Monday, 31 October 2011

5th Contemplation: The Certainty of Death | Great Middle Way

5th Contemplation: The Certainty of Death | Great Middle Way:

'via Blog this'

Whoever has lived and will live
Must discard this body and depart.
Cognizant of death, the wise become realized.
They come to abide in the dharma
And practice.

All the transient beings that have lived
In the past have died.
All who will live in the future also will die.
Among those who presently live as well
No one will escape death.

From the time of my birth until today
How many who were close to me have died?
How many who were strangers or enemies have died?

There is no reason to be confident
That I shall remain when they have all departed.

I must quickly recognize the truth
That has been realized by the holy ones
Who exert themselves at every moment.

In this short life
I will no longer postpone spiritual practice
From avoidance or apathy.

4th Contemplation: The Importance of This Life | Great Middle Way

4th Contemplation: The Importance of This Life | Great Middle Way:

'via Blog this'

Thursday, 27 October 2011

2nd Contemplation: A Precious Human Birth | Great Middle Way

2nd Contemplation: A Precious Human Birth | Great Middle Way:
By Tashi Nyima in 'The Great Middle Way'

'via Blog this'

I am now free of the eight unfavorable states:
birth as a hell being, a hungry ghost,
an animal, a demigod, or a god[1];
grossly wrong views[2];
an unsuitable location for the practice of the Dharma;
and defective sensual and mental functions.

I am now endowed with the ten necessary conditions.
The five inner endowments:
a human birth in a central location,
proper sensual and mental functions,
uncorrupted karma[3], and faith in the Three Jewels;

And the five outer endowments:
the Buddha has appeared and taught the Dharma,
the Lord’s teachings survive,
the Dharma has countless followers,
and many support the teachings.

A human life such as I have now obtained
will be extremely difficult to achieve in the future.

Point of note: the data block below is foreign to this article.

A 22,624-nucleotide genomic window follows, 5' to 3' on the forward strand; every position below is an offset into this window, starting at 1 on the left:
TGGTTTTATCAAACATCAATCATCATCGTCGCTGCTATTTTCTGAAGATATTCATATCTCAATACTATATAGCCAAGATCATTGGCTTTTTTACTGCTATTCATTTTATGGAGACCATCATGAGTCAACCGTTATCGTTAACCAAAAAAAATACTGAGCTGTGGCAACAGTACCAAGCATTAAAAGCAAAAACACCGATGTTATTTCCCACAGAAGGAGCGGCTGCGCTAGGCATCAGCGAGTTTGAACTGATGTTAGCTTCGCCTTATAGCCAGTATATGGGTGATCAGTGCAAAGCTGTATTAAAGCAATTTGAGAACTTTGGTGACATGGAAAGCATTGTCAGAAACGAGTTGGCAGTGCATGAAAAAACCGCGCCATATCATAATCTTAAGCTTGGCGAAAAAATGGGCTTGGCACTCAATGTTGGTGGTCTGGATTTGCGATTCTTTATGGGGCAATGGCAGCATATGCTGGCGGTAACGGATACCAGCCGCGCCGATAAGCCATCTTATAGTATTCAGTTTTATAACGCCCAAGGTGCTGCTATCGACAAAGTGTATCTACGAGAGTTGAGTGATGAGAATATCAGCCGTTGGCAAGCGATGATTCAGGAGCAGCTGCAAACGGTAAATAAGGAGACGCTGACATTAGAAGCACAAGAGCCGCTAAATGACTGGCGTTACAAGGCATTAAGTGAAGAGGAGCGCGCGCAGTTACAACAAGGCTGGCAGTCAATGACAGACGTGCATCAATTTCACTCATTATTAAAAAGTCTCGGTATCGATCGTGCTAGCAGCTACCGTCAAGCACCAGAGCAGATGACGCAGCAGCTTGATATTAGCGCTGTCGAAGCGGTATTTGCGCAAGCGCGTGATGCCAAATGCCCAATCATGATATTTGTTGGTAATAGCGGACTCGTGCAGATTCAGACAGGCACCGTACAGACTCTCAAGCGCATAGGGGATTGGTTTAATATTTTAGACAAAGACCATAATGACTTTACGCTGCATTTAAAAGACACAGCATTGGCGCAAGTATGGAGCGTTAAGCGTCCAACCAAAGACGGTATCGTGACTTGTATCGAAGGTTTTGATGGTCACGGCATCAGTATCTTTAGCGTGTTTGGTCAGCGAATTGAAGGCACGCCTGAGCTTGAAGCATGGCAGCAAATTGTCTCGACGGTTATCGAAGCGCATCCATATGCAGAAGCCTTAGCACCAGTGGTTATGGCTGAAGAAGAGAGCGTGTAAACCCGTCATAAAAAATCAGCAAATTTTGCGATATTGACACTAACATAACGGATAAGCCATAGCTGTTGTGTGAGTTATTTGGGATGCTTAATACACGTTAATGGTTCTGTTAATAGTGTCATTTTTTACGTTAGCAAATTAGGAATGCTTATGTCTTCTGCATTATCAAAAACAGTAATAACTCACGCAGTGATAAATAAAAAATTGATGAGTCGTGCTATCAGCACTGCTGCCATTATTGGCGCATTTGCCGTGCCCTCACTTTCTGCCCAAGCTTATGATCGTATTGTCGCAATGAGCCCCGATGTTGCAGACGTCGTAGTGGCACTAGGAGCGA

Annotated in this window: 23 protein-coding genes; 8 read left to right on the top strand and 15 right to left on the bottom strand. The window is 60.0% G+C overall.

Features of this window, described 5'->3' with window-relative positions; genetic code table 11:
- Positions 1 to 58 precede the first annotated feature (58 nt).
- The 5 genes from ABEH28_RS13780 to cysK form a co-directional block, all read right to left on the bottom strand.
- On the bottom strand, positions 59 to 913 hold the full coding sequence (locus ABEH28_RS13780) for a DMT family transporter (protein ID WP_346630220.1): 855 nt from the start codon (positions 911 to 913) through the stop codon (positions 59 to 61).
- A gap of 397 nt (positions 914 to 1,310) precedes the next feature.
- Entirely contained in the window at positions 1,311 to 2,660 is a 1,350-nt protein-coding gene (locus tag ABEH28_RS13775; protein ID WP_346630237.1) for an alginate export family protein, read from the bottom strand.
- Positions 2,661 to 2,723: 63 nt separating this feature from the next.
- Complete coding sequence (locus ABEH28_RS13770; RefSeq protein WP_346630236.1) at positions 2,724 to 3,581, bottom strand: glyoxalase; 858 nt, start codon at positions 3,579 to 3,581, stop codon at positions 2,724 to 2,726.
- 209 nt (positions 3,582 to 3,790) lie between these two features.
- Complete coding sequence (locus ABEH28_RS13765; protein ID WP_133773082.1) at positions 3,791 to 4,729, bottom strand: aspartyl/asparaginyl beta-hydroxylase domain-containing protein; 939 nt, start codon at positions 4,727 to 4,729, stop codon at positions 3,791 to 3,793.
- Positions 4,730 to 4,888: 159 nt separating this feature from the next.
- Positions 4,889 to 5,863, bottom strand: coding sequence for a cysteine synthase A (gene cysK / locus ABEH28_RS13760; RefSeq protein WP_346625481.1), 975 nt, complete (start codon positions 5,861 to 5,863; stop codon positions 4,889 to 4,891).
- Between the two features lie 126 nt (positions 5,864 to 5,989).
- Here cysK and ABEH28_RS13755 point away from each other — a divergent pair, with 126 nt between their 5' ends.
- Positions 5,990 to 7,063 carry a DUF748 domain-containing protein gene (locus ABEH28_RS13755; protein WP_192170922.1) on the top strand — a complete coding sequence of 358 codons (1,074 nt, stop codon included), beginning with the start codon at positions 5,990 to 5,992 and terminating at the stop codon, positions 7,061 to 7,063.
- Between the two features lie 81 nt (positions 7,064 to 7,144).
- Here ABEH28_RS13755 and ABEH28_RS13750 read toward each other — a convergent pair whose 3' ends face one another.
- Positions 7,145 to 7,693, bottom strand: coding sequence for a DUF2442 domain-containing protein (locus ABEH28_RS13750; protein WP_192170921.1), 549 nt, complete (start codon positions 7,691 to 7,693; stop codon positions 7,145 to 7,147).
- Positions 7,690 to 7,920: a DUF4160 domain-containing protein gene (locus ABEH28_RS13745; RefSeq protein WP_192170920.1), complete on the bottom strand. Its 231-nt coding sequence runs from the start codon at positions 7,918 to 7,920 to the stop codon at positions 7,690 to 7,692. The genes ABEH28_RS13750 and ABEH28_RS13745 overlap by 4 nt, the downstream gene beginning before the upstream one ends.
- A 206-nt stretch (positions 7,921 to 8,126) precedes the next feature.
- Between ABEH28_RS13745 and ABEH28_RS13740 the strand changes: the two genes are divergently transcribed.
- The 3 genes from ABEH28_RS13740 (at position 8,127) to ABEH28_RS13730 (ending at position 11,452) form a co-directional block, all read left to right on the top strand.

I will not waste it in meaningless pursuits.
I must use it in service to the Dharma.

[1] These are states of unimaginable suffering, constant hankering, stupidity, aggressive jealousy, and indolence.
[2] The grossly wrong views are (1) denying the law of karma, (2) despising the Three Jewels, and (3) denying rebirth.
[3] Uncorrupted karma consists of (1) not being intimately related to those who oppose the Dharma, and (2) not deriving one’s sustenance from unsuitable occupations, such as hunting and prostitution.
Tashi Nyima | October 27, 2011 at 8:51 AM | Categories: Lamrim | URL:

Wednesday, 26 October 2011

Vajra Guru Mantra for Maddy

Calming mantra with great power.
Let it wash over you to heal the pain.

Monday, 24 October 2011

If everything is emptiness | Great Middle Way

If everything is emptiness | Great Middle Way:

'via Blog this'

In the auto-commentary to The Fourth Council, the Omniscient Dolpopa asks the proponents of self-emptiness (rangtongpas), with folded hands:
How is the realization that everything is empty of self not the same as no realization?
How is the explanation of everything as empty of self not the same as no explanation?
How is stating that everything is empty of self not the same as not stating anything?
These are not merely clever questions with a polemical intent. They are sincere questions that every advocate of the rangtong view must answer to his/her own satisfaction, or else abandon that view of radical self-emptiness, which is either dangerously close (and thus leading) to nihilism, or nihilism itself.
If everything, including Buddha nature, were self-empty, then there would be no difference between the absolute and the relative.
While advocating neither, the Protector Nagarjuna warned us that nihilism is worse than eternalism. The Great Madhyamaka is neither nihilist nor eternalist. It is the Great Middle, beyond all extremes.
Buddha Nature is empty of all that is imaginary and dependent, and it is full of the perfect qualities of ultimate reality: True Purity, True Self, True Bliss, and True Permanence.

Wednesday, 19 October 2011

Wise Words

 I thought these were really good. They were sent to me by a friend with stage 4 cancer.

Written by Regina Brett, 90 years old, of the Plain Dealer, Cleveland , Ohio .

1. Life isn't fair, but it's still good.
2. When in doubt, just take the next small step.
3. Life is too short to waste time hating anyone.
4. Your job won't take care of you when you are sick. Your friends and parents will. Stay in touch.
5. Pay off your credit cards every month.
6. You don't have to win every argument. Agree to disagree.
7. Cry with someone. It's more healing than crying alone.
8. It's OK to get angry with God. He can take it.
9. Save for retirement starting with your first paycheck.
10. When it comes to chocolate, resistance is futile.
11. Make peace with your past so it won't screw up the present.
12. It's OK to let your children see you cry.
13. Don't compare your life to others. You have no idea what their journey is all about.